Thursday, October 15, 2009
"Green" is the the word of the day, but what else can we do to help the environment other than separating our glass, plastic, and paper into recycling bins? Using a garden composter helps to return needed nutrients and organic matter back to your garden. Kitchen scraps such as fruit and vegetable peels, and coffee and tea grounds can be converted to compost. Recycled newsprint and yard clippings can also be turned into compost for garden soil.
By using a garden composter instead of purchasing soil that may contain harmful chemicals, you're taking the next step in preserving our resources, as well as producing a healthier garden. Using compost in your garden soil not only ensures that you are receiving necessary nutrients in your garden, you are also reducing the recycled material that will eventually become too much for the landfills to break down. It does take a little time and effort to turn waste into compost, but you'll soon be enjoying the fruits of your labor!
I found this poem online, and wanted to share it with other garden enthusiasts.
An Ode To Garden Composters
The day is warm, still young and bright.
I'm out of work while still daylight!
I rush back home to check my bin
and see what sort of shape it's in.
I grab my fork and lift the lid
To see what time and hard work did.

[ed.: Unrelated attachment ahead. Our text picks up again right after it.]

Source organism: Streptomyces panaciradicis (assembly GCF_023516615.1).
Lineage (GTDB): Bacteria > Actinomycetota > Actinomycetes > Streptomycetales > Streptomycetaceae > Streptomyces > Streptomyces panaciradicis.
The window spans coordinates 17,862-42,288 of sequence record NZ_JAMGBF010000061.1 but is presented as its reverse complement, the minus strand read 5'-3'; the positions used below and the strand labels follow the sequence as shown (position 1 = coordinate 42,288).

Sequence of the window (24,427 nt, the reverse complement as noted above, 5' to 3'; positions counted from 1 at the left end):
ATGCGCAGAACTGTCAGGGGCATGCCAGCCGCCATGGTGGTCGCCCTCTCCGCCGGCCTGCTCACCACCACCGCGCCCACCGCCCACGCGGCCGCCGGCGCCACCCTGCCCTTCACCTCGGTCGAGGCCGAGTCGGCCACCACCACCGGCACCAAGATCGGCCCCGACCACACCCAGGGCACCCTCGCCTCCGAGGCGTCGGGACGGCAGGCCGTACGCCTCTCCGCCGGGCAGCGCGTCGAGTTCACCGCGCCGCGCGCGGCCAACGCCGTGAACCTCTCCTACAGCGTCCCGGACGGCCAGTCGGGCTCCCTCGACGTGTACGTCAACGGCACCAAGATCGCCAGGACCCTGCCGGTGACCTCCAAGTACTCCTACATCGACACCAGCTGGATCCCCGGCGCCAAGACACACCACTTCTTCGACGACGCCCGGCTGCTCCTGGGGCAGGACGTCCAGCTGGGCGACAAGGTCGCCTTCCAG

I've thrown in leaves, and grass and twigs
Veggie peels and rotten figs.
There's no bad smell, so that is good.
But I still see leaves and bits of wood.
It's not done, oh no, not yet.
It will be soon, on that I'd bet.
So I start digging through the pile.
I know that this will take a while.
There's lot's of stuff, at least a ton.
It's a good thing I think this is fun.
Otherwise this would just be work
To be avoided or to shirk.
But it's good exercise for me,
And the compost that I get is free!
I plunge my fork into the leaves;
I shift my grip and then I heave!
What comes out just can't be beat:
Four tines full of hoary heat!
Actinomycetes makes the scene:
Bacteria that's white, not green.
It's filamentous fibers grow
through every leaf and blade I've mowed.
This thermophilic power play
By this bacteria night and day
Drives up the inner temperature
To kill bad things just like Pasteur.
Lifting here and tossing there
The compost sailing through the air
From full bin 1 to empty 2
Mixes oxygen all through.
This helps wee beasties to respire
and build more heat in my dark fire.
They work alchemically even faster
to make soil like an earth spellcaster.
After 30 minutes muscles hurt
from turning waste into new dirt.
So I decide to pack it in
and cover up my compost bin.
One more week and compost's done
Then I can shoot the starting gun
And get my veggies all to race
To be the first into my face.